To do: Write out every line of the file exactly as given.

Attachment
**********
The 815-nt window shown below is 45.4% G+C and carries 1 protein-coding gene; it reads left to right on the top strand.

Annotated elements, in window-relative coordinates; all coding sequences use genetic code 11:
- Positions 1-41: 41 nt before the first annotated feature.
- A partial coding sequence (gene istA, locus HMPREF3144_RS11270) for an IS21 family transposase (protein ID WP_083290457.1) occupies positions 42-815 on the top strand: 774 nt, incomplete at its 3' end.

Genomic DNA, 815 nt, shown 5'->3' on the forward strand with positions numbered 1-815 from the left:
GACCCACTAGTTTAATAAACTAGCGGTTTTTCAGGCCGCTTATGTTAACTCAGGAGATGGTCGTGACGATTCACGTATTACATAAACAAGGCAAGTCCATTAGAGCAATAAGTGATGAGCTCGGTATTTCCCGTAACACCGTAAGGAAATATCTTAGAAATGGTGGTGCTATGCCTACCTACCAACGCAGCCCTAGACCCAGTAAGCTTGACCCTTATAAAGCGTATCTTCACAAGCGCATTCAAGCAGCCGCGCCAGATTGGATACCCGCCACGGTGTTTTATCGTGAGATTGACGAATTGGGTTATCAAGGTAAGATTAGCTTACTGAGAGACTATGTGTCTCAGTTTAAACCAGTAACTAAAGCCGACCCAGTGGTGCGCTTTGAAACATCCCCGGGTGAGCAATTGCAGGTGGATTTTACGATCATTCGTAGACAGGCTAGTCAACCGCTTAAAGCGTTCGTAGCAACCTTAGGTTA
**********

The 815-nt window shown below is 45.4% G+C and carries 1 protein-coding gene; it reads left to right on the top strand.

Annotated elements, in window-relative coordinates; all coding sequences use genetic code 11:
- Positions 1-41: 41 nt before the first annotated feature.
- A partial coding sequence (gene istA, locus HMPREF3144_RS11270) for an IS21 family transposase (protein ID WP_083290457.1) occupies positions 42-815 on the top strand: 774 nt, incomplete at its 3' end.

Genomic DNA, 815 nt, shown 5'->3' on the forward strand with positions numbered 1-815 from the left:
GACCCACTAGTTTAATAAACTAGCGGTTTTTCAGGCCGCTTATGTTAACTCAGGAGATGGTCGTGACGATTCACGTATTACATAAACAAGGCAAGTCCATTAGAGCAATAAGTGATGAGCTCGGTATTTCCCGTAACACCGTAAGGAAATATCTTAGAAATGGTGGTGCTATGCCTACCTACCAACGCAGCCCTAGACCCAGTAAGCTTGACCCTTATAAAGCGTATCTTCACAAGCGCATTCAAGCAGCCGCGCCAGATTGGATACCCGCCACGGTGTTTTATCGTGAGATTGACGAATTGGGTTATCAAGGTAAGATTAGCTTACTGAGAGACTATGTGTCTCAGTTTAAACCAGTAACTAAAGCCGACCCAGTGGTGCGCTTTGAAACATCCCCGGGTGAGCAATTGCAGGTGGATTTTACGATCATTCGTAGACAGGCTAGTCAACCGCTTAAAGCGTTCGTAGCAACCTTAGGTTA